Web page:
One of Zina Garrison’s most notable achievements is becoming the first African-American woman to reach a grand slam final since Althea Gibson.

Garrison began her professional career as a tennis player in 1982. During her career, Garrison’s victories include 14 wins as well as a 587-270 record in singles and 20 wins, Garrison has won three Grand Slam titles including the 1987 Australian Open as well as the 1988 and 1990 Wimbledon tournaments.

Garrison also played in the 1988 games in Seoul South Korea, winning a gold and bronze medal.

Born in 1963 in Houston, Garrison began playing tennis at the age of 10 at the McGreagor Park Tennis program. As an amateur, Garrison reached the finals in the U.S. Girls National Championship. Between 1978 and 1982, Garrison won three tournaments as was named the International Tennis Federation Junior of the Year for 1981 and the 1982 Women’s Tennis Association Most Impressive Newcomer.

Although Garrison officially retired from playing tennis in 1997, she has worked as coach for women’s tennis. 

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Althea Gibson: Breaking Racial Barriers on the Tennis Court

Althea Gibson. Getty Images

In 1950, Althea Gibson was invited to compete in the United States National Championships in New York City. Following Gibson’s match, journalist Lester Rodney wrote, “In many ways, it is even tougher personal Jim Crow-busting assignment than was Jackie Robinson’s when he stepped out of the Brooklyn Dodgers dugout.” This invitation made Gibson the first African-American athlete to cross racial barriers and play international tennis matches.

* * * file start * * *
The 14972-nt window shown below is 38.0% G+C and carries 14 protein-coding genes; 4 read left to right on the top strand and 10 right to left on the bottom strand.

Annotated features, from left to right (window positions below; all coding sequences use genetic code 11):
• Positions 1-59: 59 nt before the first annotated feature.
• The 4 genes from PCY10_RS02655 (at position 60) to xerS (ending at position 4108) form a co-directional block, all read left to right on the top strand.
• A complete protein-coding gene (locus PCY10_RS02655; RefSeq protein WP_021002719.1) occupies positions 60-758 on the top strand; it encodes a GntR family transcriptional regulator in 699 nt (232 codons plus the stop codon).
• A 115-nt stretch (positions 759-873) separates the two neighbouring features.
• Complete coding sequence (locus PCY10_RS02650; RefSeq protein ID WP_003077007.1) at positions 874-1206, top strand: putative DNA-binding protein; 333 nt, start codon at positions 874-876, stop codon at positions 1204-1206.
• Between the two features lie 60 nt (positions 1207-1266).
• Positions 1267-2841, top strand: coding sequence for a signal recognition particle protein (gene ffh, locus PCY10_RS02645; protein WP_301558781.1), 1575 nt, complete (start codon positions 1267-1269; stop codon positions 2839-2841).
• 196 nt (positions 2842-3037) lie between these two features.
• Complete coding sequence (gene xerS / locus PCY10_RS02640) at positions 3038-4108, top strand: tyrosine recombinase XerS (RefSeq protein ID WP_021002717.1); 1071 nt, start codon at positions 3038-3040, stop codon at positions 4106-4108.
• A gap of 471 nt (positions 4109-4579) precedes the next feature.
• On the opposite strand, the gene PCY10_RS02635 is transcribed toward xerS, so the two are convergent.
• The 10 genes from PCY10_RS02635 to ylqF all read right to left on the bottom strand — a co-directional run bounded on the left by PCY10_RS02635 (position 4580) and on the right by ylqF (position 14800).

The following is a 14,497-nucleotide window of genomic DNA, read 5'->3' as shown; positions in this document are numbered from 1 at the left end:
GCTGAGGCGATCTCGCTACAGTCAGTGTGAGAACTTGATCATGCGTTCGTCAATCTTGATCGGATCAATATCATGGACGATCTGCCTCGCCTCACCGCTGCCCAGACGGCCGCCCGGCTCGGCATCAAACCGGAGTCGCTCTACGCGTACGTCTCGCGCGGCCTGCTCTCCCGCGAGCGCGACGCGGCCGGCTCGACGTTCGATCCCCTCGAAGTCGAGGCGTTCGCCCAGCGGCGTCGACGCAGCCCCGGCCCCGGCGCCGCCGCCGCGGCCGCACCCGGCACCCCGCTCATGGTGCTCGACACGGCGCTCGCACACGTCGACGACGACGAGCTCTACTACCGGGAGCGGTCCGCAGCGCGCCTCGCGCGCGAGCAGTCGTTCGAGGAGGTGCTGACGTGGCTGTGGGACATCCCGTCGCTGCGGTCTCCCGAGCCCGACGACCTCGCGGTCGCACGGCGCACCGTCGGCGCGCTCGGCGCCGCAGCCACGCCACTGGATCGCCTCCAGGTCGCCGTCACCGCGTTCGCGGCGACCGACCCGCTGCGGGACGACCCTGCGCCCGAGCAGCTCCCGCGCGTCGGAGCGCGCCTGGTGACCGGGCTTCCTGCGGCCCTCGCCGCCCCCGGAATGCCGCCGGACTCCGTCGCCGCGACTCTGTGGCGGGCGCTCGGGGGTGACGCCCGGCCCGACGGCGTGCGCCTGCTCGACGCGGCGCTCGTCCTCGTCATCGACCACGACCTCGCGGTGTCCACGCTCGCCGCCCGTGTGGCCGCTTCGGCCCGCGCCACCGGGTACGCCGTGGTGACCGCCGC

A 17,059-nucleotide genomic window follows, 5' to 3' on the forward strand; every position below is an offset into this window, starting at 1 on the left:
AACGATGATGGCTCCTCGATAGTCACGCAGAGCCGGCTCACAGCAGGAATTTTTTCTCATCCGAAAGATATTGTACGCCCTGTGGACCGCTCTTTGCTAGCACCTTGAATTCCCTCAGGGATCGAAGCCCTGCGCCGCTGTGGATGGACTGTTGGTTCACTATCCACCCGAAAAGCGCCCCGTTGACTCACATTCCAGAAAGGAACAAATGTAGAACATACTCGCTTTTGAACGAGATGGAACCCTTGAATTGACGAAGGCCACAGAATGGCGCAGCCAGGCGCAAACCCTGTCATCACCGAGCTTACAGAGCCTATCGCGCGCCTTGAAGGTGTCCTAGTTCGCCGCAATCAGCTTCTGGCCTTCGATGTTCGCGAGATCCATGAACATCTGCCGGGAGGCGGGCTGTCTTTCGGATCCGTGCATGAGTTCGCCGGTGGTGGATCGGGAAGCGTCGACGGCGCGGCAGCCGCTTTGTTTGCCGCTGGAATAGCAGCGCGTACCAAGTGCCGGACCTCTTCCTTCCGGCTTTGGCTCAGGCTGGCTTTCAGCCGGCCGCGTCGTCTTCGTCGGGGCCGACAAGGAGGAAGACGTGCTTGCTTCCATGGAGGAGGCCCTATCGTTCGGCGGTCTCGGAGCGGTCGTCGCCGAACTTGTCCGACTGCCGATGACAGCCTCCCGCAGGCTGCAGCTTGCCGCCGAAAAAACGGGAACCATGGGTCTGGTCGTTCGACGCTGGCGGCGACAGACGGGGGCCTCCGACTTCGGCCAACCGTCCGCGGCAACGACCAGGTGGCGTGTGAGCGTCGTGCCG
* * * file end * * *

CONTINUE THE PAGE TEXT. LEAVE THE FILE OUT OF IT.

By the following year, Gibson was playing at Wimbledon and six years later, she became the first person of color to win a Grand Slam title at the French Open. In 1957 and 1958, Gibson won at Wimbeldon and the U.S. Nationals. In addition, she was voted Female Athlete of the Year by the Associated Press.

In total, Gibson won 11 Grand Slam tournaments and inducted into the International Tennis Hall of Fame and the International Women’s Sports Hall of Fame.

Gibson was born on August 25, 1927 in South Carolina. During her childhood, her parents moved to New York City as part of the Great Migration. Gibson excelled in sports—especially tennis—and won several local championships before breaking racial barriers in the game of tennis in 1950.

She died on September 28, 2003. 

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Ora Washington: The Queen of Tennis

Ora Mae Washington. Public Domain

Ora Mae Washington was once known as the “Queen of Tennis” for her prowess on the tennis court.  

From 1924 to 1937, Washington played in the American Tennis Association (ATA). From 1929 to 1937, Washington won eight ATA National Crowns in women’s singles. Washington was also the women’s doubles champion from 1925 to 1936. In the mixed doubles championships, Washington won in 1939, 1946 and 1947.

Not only an avid tennis player, Washington played women’s basketball throughout the 1930s and 1940s. Serving as a center, leading scorer and coach for the Philadelphia Tribune’s women’s team, Washington played in games throughout the United States against men and women, black and white.

Washington lived out the rest of her life in relative obscurity. She died in May of 1971. Five years later, Washington was inducted into the Black Athletes Hall of Fame in March 1976.